Speaking of transfers, how to you effectively compare and include the JC transfers in with the high school kids? You can't because they are two separate levels of competition.

I promise you that many recruiting "gurus" (the lazy ones, at least) practice garbage in-garbage out. They pass on each other's garbage without questioning or checking its validity. I know because I once put out a factitious recruit with made up numbers and it ran its course on the Internet. I used it as a diversion. He appeared on lists and guys went nuts trying to find his school and coach.

I am not making these points because the Washington Huskies are going to rank near the bottom of the Pac-10 for this recruiting class. I am merely pointing out what an inexact science this whole process is. I think that recruiting comparisons are just for fun. They are all about hype, predictions, and guessing. Nobody knows for sure how a kid will rise to the next level. As long as you keep this in mind, hopefully it will keep things in perspective.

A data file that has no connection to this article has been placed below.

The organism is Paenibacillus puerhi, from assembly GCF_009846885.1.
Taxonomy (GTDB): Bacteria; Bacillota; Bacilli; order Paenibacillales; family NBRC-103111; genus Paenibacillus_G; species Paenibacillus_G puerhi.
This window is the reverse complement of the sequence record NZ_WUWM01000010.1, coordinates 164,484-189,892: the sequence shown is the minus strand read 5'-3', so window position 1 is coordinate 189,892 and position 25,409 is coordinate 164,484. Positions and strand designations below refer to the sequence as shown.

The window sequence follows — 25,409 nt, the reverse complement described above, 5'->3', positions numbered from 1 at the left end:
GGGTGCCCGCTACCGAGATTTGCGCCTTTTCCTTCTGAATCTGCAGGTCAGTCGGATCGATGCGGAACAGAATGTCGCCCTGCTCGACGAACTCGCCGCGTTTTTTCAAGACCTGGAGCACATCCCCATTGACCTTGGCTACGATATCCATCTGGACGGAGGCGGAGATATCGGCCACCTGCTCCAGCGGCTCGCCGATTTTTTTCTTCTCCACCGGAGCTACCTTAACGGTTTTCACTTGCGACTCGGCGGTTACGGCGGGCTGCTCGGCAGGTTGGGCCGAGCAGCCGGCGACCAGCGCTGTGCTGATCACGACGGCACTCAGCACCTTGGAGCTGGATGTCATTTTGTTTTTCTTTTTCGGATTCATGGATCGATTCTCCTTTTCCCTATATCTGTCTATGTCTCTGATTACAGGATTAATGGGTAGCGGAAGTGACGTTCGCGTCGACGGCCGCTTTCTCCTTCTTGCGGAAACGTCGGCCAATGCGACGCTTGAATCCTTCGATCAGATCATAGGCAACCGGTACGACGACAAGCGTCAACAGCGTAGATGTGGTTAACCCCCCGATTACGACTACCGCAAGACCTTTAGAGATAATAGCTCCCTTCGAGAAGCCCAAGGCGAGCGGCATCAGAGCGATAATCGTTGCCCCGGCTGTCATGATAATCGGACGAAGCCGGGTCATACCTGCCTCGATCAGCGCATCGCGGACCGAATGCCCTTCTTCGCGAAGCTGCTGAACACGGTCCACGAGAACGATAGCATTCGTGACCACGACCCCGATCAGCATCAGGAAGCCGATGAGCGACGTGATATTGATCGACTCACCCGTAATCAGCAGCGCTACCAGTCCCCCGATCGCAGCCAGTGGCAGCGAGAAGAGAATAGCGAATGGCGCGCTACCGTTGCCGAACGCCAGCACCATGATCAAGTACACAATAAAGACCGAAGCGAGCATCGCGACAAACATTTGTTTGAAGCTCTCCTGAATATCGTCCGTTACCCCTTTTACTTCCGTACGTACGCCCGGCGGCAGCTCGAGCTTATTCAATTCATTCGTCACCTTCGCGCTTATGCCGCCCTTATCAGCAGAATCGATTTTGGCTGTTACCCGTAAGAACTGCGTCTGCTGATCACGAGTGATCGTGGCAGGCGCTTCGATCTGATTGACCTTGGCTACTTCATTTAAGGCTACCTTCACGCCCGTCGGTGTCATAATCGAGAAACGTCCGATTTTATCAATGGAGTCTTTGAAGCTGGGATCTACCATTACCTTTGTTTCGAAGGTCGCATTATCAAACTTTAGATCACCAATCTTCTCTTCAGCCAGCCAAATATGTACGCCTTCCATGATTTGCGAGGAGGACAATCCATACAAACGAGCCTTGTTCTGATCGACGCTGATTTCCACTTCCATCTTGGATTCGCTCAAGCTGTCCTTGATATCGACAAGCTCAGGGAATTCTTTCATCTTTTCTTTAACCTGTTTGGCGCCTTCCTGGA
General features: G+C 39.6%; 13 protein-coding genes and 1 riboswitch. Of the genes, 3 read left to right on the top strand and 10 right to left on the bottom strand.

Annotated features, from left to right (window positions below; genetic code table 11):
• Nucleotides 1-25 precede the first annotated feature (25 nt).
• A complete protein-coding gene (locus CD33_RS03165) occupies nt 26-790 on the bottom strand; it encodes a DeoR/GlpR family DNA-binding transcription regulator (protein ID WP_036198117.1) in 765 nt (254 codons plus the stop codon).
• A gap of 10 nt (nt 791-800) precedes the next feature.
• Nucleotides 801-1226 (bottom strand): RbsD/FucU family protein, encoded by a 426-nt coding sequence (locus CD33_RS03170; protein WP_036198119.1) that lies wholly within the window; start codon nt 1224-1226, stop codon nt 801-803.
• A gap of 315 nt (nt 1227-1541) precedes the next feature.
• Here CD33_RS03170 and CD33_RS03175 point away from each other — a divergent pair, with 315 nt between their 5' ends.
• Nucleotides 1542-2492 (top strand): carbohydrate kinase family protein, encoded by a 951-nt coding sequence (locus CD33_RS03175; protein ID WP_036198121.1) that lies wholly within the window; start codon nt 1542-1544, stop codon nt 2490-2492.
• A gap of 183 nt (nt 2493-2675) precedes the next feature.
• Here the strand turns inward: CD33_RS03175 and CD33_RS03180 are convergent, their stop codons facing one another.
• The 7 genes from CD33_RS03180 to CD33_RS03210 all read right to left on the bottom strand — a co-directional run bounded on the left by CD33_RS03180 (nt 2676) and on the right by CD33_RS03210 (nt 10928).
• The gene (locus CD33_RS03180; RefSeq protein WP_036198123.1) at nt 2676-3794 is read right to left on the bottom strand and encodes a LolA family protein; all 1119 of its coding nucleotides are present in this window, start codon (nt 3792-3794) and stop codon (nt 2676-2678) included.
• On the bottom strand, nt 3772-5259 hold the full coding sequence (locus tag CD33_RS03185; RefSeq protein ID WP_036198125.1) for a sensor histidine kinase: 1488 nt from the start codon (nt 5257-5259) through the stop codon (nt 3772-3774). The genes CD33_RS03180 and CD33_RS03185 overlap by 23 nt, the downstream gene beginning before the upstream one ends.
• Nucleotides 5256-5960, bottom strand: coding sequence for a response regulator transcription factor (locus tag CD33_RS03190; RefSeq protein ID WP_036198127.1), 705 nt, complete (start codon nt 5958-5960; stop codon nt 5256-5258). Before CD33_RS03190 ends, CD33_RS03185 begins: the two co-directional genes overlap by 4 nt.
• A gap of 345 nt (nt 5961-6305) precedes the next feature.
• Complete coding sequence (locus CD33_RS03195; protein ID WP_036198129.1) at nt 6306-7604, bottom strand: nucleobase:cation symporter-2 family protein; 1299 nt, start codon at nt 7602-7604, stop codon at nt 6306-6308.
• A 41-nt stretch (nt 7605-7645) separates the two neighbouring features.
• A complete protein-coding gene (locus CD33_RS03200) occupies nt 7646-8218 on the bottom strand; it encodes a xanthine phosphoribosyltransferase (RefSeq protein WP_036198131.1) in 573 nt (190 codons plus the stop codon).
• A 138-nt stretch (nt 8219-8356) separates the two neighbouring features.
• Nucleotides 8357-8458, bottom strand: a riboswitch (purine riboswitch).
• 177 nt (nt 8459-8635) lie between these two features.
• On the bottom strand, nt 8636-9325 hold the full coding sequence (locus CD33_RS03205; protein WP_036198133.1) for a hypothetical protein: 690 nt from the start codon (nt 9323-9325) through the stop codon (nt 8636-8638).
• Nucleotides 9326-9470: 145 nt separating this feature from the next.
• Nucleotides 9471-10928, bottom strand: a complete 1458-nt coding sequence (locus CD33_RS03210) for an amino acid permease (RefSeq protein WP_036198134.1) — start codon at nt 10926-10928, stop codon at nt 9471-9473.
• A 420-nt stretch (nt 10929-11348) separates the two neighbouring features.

Each program has its own system of recruiting evaluation. A coach can be a good recruiter but not be a good evaluator. We have seen the results of that here at Washington. You have to stick to your own system. Make your own lists. Go after the kids you like and not pay any attention to what others think.

I think the WSU Cougars of 2001, 2002, and 2003 exemplify how irrelevant recruiting comparisons and ranking can be. Here is a school that never got ranked high for its classes. They build classes around academic risks so that who they sign and who they get may be very different things. You can't rate those classes because they aren't a finished product. But those finished projects for WSU produced some great seasons. They won 10 games a year without ever being ranked in even the upper half of the conference for recruiting. That is their style, and it's hard to argue with success like that.

Tyrone Willingham never got much notice for his recruiting at Stanford. Yet, Stanford produced more NFL players than anyone in the conference over the same time period.

To be fair, I have to say that there is a certain amount of validity in these rankings and ratings. Obviously there is a great demand for them and alums at all schools want to believe that their school got a good crop. It's just that you still have to MAKE them good players at the next level and you never know how good most will be until they actually get there and step up compete at the collegiate level.

When you get right down to it, it's not important what others think of your class. It's what you do with that class when you get it that matters most.